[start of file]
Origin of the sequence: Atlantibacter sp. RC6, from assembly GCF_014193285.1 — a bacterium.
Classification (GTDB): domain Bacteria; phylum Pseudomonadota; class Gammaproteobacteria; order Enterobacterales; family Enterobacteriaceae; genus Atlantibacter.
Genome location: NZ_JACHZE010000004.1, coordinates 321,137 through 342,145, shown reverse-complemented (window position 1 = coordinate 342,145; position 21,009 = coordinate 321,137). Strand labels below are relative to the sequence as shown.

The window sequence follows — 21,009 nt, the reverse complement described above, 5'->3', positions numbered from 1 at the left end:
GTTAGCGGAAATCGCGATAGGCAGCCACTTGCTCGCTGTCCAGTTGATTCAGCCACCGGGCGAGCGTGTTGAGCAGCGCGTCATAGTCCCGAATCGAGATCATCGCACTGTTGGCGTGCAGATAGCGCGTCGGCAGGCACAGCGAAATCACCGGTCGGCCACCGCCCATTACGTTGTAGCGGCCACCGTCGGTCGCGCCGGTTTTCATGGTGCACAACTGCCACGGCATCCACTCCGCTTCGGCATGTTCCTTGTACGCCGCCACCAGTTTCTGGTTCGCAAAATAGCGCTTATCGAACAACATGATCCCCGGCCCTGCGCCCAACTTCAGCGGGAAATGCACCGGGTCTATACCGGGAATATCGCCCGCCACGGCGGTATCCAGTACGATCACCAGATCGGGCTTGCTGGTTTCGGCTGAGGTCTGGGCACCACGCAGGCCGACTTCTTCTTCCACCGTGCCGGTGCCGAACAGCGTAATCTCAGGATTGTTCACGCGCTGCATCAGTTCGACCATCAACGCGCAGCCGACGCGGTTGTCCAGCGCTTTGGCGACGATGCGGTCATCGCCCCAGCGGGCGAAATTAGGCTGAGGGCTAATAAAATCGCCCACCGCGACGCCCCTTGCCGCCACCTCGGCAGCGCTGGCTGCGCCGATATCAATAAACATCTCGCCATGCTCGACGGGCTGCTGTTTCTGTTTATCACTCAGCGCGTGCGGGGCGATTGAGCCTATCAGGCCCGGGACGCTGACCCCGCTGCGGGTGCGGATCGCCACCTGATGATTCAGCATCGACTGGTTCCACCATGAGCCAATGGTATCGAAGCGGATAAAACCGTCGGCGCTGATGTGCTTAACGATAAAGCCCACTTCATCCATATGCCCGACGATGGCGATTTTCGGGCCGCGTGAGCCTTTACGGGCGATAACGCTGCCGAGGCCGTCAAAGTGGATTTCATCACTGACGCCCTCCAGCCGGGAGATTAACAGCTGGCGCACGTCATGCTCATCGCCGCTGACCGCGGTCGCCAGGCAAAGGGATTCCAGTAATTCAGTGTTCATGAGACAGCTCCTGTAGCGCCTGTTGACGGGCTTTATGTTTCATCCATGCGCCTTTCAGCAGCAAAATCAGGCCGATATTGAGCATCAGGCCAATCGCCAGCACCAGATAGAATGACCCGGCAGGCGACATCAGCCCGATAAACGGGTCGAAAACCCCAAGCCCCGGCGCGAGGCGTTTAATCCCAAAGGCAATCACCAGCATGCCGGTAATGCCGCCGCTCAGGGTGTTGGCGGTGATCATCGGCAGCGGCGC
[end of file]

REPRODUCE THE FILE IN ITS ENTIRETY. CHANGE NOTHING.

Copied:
Origin of the sequence: Atlantibacter sp. RC6, from assembly GCF_014193285.1 — a bacterium.
Classification (GTDB): domain Bacteria; phylum Pseudomonadota; class Gammaproteobacteria; order Enterobacterales; family Enterobacteriaceae; genus Atlantibacter.
Genome location: NZ_JACHZE010000004.1, coordinates 321,137 through 342,145, shown reverse-complemented (window position 1 = coordinate 342,145; position 21,009 = coordinate 321,137). Strand labels below are relative to the sequence as shown.

The window sequence follows — 21,009 nt, the reverse complement described above, 5'->3', positions numbered from 1 at the left end:
GTTAGCGGAAATCGCGATAGGCAGCCACTTGCTCGCTGTCCAGTTGATTCAGCCACCGGGCGAGCGTGTTGAGCAGCGCGTCATAGTCCCGAATCGAGATCATCGCACTGTTGGCGTGCAGATAGCGCGTCGGCAGGCACAGCGAAATCACCGGTCGGCCACCGCCCATTACGTTGTAGCGGCCACCGTCGGTCGCGCCGGTTTTCATGGTGCACAACTGCCACGGCATCCACTCCGCTTCGGCATGTTCCTTGTACGCCGCCACCAGTTTCTGGTTCGCAAAATAGCGCTTATCGAACAACATGATCCCCGGCCCTGCGCCCAACTTCAGCGGGAAATGCACCGGGTCTATACCGGGAATATCGCCCGCCACGGCGGTATCCAGTACGATCACCAGATCGGGCTTGCTGGTTTCGGCTGAGGTCTGGGCACCACGCAGGCCGACTTCTTCTTCCACCGTGCCGGTGCCGAACAGCGTAATCTCAGGATTGTTCACGCGCTGCATCAGTTCGACCATCAACGCGCAGCCGACGCGGTTGTCCAGCGCTTTGGCGACGATGCGGTCATCGCCCCAGCGGGCGAAATTAGGCTGAGGGCTAATAAAATCGCCCACCGCGACGCCCCTTGCCGCCACCTCGGCAGCGCTGGCTGCGCCGATATCAATAAACATCTCGCCATGCTCGACGGGCTGCTGTTTCTGTTTATCACTCAGCGCGTGCGGGGCGATTGAGCCTATCAGGCCCGGGACGCTGACCCCGCTGCGGGTGCGGATCGCCACCTGATGATTCAGCATCGACTGGTTCCACCATGAGCCAATGGTATCGAAGCGGATAAAACCGTCGGCGCTGATGTGCTTAACGATAAAGCCCACTTCATCCATATGCCCGACGATGGCGATTTTCGGGCCGCGTGAGCCTTTACGGGCGATAACGCTGCCGAGGCCGTCAAAGTGGATTTCATCACTGACGCCCTCCAGCCGGGAGATTAACAGCTGGCGCACGTCATGCTCATCGCCGCTGACCGCGGTCGCCAGGCAAAGGGATTCCAGTAATTCAGTGTTCATGAGACAGCTCCTGTAGCGCCTGTTGACGGGCTTTATGTTTCATCCATGCGCCTTTCAGCAGCAAAATCAGGCCGATATTGAGCATCAGGCCAATCGCCAGCACCAGATAGAATGACCCGGCAGGCGACATCAGCCCGATAAACGGGTCGAAAACCCCAAGCCCCGGCGCGAGGCGTTTAATCCCAAAGGCAATCACCAGCATGCCGGTAATGCCGCCGCTCAGGGTGTTGGCGGTGATCATCGGCAGCGGCGC